Elder law issues are sometimes complex and difficult to understand. If you have entered the later years of your life, or you are an adult child of an elderly parent who resides in Illinois, such issues may be especially relevant. At some point, you may have heard someone use the terms ”Medicare” and ”Medicaid,” as though they are interchangeable. In fact, they are two distinct and separate programs.
Understanding the difference between Medicare and Medicaid may help ensure that you know which program best fits your needs at this time. On the other hand, if you aren’t sure about these programs, it might cause you to miss out on getting the help you need or in making sure that your loved one’s needs are met, especially if he or she resides in an assisted living facility.
Medicare is a medical need-based program
The primary difference between Medicare and Medicaid lies in how eligibility is determined. Both are types of health insurance. If you or your loved one are age 65 or older, you might be eligible for the federal health insurance plan known as Medicare. The U.S. Treasury holds two trust funds which provide coverage to people with certain conditions or disabilities.
Your eligibility for Medicare is primarily based on your age and whether or not you have one of the conditions included on the approved list. If you have Medicare, you are still responsible for deductibles and monthly premiums. These rates are standardized, so if you relocate to another state, they stay the same.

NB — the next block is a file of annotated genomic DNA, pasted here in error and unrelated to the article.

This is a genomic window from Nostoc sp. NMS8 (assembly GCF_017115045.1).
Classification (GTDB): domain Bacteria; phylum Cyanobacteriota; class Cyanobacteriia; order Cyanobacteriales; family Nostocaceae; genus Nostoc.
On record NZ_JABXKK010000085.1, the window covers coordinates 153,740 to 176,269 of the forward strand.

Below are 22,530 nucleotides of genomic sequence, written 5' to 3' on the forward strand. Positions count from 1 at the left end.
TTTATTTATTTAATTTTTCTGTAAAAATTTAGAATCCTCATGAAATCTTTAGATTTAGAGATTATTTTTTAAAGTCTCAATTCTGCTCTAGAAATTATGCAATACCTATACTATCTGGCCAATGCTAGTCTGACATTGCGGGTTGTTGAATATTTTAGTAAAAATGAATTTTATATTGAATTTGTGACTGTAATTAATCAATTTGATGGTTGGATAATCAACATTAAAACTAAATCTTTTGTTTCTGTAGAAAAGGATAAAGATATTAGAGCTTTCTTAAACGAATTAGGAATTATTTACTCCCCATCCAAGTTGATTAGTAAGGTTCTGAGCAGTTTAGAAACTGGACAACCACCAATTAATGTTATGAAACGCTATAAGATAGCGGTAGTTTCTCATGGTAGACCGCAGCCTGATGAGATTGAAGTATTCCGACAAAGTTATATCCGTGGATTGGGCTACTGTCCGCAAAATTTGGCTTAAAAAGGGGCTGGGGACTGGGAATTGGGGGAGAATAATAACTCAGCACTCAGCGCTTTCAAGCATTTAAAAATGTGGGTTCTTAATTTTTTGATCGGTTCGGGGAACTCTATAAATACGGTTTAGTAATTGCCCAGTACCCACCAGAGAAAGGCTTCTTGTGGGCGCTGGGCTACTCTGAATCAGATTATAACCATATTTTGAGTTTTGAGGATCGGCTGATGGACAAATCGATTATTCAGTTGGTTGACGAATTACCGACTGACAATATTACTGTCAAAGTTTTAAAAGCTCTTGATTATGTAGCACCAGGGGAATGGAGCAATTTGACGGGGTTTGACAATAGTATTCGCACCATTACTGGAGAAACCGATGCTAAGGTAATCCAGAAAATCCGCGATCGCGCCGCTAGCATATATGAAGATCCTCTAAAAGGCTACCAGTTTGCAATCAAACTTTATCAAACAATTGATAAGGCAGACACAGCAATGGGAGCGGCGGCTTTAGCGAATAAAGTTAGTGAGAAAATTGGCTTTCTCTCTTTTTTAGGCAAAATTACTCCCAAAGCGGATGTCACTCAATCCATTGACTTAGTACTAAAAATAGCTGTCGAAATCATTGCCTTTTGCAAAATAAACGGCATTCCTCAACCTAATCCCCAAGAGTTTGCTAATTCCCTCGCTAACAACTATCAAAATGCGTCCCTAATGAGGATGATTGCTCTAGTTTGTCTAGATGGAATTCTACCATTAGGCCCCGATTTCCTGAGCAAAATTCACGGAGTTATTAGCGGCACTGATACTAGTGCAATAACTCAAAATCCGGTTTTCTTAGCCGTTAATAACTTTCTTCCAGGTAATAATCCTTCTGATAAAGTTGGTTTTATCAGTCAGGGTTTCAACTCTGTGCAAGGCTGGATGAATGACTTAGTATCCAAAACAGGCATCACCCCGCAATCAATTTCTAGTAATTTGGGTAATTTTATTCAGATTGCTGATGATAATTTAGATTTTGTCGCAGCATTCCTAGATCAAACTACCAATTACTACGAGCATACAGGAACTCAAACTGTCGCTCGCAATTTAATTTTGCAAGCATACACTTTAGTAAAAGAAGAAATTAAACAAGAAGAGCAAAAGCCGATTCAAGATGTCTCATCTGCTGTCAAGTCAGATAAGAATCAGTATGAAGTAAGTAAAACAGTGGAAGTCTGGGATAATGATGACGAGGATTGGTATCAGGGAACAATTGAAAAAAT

Medicaid is an income-based program
The Medicaid program operates in cooperation at the state and federal levels of government. If you or your parent have limited income that meets the qualification requirements, the program can help cover medical expenses, prescription drug costs and other medical debt.
Medicaid guidelines vary from state to state. One of its greatest benefits is that it can help cover costs that are not covered under the Medicare program.
In many cases, it is possible that you might be dually eligible for both the Medicare and Medicaid programs. In other words, if you meet the requirements, you can have both plans at the same time. While you would not have a monthly premium for Medicaid, as you would for Medicare, you might have a co-pay fee for certain things with Medicaid.
If someone has dual eligibility, Medicare always gets billed first. Medicaid, on the other hand, pays last, after any other existing health coverage or financial assistance. Any number of complications or disputes may arise when navigating these systems, which is why it may be helpful to discuss a specific problem with someone who is well-versed in elder law issues.